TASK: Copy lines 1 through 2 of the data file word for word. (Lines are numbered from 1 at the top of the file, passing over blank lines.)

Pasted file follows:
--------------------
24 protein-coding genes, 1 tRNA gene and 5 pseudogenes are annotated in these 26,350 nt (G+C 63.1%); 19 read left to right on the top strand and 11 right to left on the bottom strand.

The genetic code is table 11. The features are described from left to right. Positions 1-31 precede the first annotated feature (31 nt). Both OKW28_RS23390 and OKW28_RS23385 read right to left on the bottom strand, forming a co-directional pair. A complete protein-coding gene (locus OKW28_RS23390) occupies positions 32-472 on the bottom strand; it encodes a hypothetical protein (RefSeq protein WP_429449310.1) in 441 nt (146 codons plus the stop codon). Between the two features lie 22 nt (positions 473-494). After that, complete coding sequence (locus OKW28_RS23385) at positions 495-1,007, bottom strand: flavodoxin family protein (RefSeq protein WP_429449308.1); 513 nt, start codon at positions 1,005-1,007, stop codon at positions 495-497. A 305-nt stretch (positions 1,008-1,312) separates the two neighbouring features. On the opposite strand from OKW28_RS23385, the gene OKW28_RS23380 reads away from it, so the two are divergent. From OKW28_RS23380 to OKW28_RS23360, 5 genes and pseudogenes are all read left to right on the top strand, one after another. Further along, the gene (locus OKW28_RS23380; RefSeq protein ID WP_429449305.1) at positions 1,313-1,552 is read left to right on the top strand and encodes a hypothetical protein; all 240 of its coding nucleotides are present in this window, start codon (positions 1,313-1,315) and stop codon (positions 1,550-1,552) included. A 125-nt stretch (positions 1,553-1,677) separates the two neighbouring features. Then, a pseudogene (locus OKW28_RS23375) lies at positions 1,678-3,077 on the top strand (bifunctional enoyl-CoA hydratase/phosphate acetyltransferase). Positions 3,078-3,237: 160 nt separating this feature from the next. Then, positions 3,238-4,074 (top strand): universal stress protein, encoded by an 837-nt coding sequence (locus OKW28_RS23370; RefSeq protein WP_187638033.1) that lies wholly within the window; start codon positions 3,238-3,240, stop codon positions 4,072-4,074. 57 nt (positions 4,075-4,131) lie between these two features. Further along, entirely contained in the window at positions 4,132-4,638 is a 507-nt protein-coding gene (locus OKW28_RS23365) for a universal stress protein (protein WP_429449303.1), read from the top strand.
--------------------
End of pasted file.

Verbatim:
24 protein-coding genes, 1 tRNA gene and 5 pseudogenes are annotated in these 26,350 nt (G+C 63.1%); 19 read left to right on the top strand and 11 right to left on the bottom strand.

The genetic code is table 11. The features are described from left to right. Positions 1-31 precede the first annotated feature (31 nt). Both OKW28_RS23390 and OKW28_RS23385 read right to left on the bottom strand, forming a co-directional pair. A complete protein-coding gene (locus OKW28_RS23390) occupies positions 32-472 on the bottom strand; it encodes a hypothetical protein (RefSeq protein WP_429449310.1) in 441 nt (146 codons plus the stop codon). Between the two features lie 22 nt (positions 473-494). After that, complete coding sequence (locus OKW28_RS23385) at positions 495-1,007, bottom strand: flavodoxin family protein (RefSeq protein WP_429449308.1); 513 nt, start codon at positions 1,005-1,007, stop codon at positions 495-497. A 305-nt stretch (positions 1,008-1,312) separates the two neighbouring features. On the opposite strand from OKW28_RS23385, the gene OKW28_RS23380 reads away from it, so the two are divergent. From OKW28_RS23380 to OKW28_RS23360, 5 genes and pseudogenes are all read left to right on the top strand, one after another. Further along, the gene (locus OKW28_RS23380; RefSeq protein ID WP_429449305.1) at positions 1,313-1,552 is read left to right on the top strand and encodes a hypothetical protein; all 240 of its coding nucleotides are present in this window, start codon (positions 1,313-1,315) and stop codon (positions 1,550-1,552) included. A 125-nt stretch (positions 1,553-1,677) separates the two neighbouring features. Then, a pseudogene (locus OKW28_RS23375) lies at positions 1,678-3,077 on the top strand (bifunctional enoyl-CoA hydratase/phosphate acetyltransferase). Positions 3,078-3,237: 160 nt separating this feature from the next. Then, positions 3,238-4,074 (top strand): universal stress protein, encoded by an 837-nt coding sequence (locus OKW28_RS23370; RefSeq protein WP_187638033.1) that lies wholly within the window; start codon positions 3,238-3,240, stop codon positions 4,072-4,074. 57 nt (positions 4,075-4,131) lie between these two features. Further along, entirely contained in the window at positions 4,132-4,638 is a 507-nt protein-coding gene (locus OKW28_RS23365) for a universal stress protein (protein WP_429449303.1), read from the top strand.